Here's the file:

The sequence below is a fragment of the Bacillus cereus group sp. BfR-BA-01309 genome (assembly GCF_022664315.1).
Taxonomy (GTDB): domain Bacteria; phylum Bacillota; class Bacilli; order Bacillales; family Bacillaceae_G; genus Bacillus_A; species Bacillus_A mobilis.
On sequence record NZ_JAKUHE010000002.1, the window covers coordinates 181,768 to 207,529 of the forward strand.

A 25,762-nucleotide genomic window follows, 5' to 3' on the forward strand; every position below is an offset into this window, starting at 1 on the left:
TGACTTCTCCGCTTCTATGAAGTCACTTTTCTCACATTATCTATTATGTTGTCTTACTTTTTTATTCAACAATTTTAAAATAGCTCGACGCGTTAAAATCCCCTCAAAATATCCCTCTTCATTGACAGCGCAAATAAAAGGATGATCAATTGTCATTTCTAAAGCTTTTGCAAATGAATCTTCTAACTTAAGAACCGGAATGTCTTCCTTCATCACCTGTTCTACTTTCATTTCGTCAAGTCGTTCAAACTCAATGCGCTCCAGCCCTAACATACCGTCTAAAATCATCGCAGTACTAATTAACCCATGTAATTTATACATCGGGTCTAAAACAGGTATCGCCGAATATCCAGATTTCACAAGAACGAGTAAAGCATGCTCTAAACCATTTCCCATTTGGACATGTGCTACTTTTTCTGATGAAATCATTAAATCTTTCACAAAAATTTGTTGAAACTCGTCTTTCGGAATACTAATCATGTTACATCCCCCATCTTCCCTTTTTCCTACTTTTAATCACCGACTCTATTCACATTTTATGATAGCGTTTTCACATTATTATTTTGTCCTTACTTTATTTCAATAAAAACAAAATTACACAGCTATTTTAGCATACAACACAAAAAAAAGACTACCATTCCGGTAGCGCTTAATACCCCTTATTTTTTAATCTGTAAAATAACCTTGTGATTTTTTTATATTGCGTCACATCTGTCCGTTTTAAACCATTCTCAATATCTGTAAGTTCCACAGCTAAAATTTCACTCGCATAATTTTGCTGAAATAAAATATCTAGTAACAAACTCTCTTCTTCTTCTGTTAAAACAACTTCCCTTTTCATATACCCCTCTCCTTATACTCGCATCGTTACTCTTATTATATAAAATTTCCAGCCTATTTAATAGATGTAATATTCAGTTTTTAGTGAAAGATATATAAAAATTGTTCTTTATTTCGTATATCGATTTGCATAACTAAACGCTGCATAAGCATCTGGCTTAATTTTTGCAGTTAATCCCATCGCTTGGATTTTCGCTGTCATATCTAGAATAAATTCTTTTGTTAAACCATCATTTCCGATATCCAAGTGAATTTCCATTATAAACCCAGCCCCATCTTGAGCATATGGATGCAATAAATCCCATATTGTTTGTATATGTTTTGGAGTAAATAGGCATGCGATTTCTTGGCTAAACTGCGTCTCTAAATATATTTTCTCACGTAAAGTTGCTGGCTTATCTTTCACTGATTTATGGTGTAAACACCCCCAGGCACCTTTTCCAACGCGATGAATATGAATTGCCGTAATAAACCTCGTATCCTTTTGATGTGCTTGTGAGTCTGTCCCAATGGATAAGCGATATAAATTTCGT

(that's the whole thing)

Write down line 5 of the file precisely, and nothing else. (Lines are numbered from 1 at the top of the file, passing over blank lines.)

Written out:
TGACTTCTCCGCTTCTATGAAGTCACTTTTCTCACATTATCTATTATGTTGTCTTACTTTTTTATTCAACAATTTTAAAATAGCTCGACGCGTTAAAATCCCCTCAAAATATCCCTCTTCATTGACAGCGCAAATAAAAGGATGATCAATTGTCATTTCTAAAGCTTTTGCAAATGAATCTTCTAACTTAAGAACCGGAATGTCTTCCTTCATCACCTGTTCTACTTTCATTTCGTCAAGTCGTTCAAACTCAATGCGCTCCAGCCCTAACATACCGTCTAAAATCATCGCAGTACTAATTAACCCATGTAATTTATACATCGGGTCTAAAACAGGTATCGCCGAATATCCAGATTTCACAAGAACGAGTAAAGCATGCTCTAAACCATTTCCCATTTGGACATGTGCTACTTTTTCTGATGAAATCATTAAATCTTTCACAAAAATTTGTTGAAACTCGTCTTTCGGAATACTAATCATGTTACATCCCCCATCTTCCCTTTTTCCTACTTTTAATCACCGACTCTATTCACATTTTATGATAGCGTTTTCACATTATTATTTTGTCCTTACTTTATTTCAATAAAAACAAAATTACACAGCTATTTTAGCATACAACACAAAAAAAAGACTACCATTCCGGTAGCGCTTAATACCCCTTATTTTTTAATCTGTAAAATAACCTTGTGATTTTTTTATATTGCGTCACATCTGTCCGTTTTAAACCATTCTCAATATCTGTAAGTTCCACAGCTAAAATTTCACTCGCATAATTTTGCTGAAATAAAATATCTAGTAACAAACTCTCTTCTTCTTCTGTTAAAACAACTTCCCTTTTCATATACCCCTCTCCTTATACTCGCATCGTTACTCTTATTATATAAAATTTCCAGCCTATTTAATAGATGTAATATTCAGTTTTTAGTGAAAGATATATAAAAATTGTTCTTTATTTCGTATATCGATTTGCATAACTAAACGCTGCATAAGCATCTGGCTTAATTTTTGCAGTTAATCCCATCGCTTGGATTTTCGCTGTCATATCTAGAATAAATTCTTTTGTTAAACCATCATTTCCGATATCCAAGTGAATTTCCATTATAAACCCAGCCCCATCTTGAGCATATGGATGCAATAAATCCCATATTGTTTGTATATGTTTTGGAGTAAATAGGCATGCGATTTCTTGGCTAAACTGCGTCTCTAAATATATTTTCTCACGTAAAGTTGCTGGCTTATCTTTCACTGATTTATGGTGTAAACACCCCCAGGCACCTTTTCCAACGCGATGAATATGAATTGCCGTAATAAACCTCGTATCCTTTTGATGTGCTTGTGAGTCTGTCCCAATGGATAAGCGATATAAATTTCGT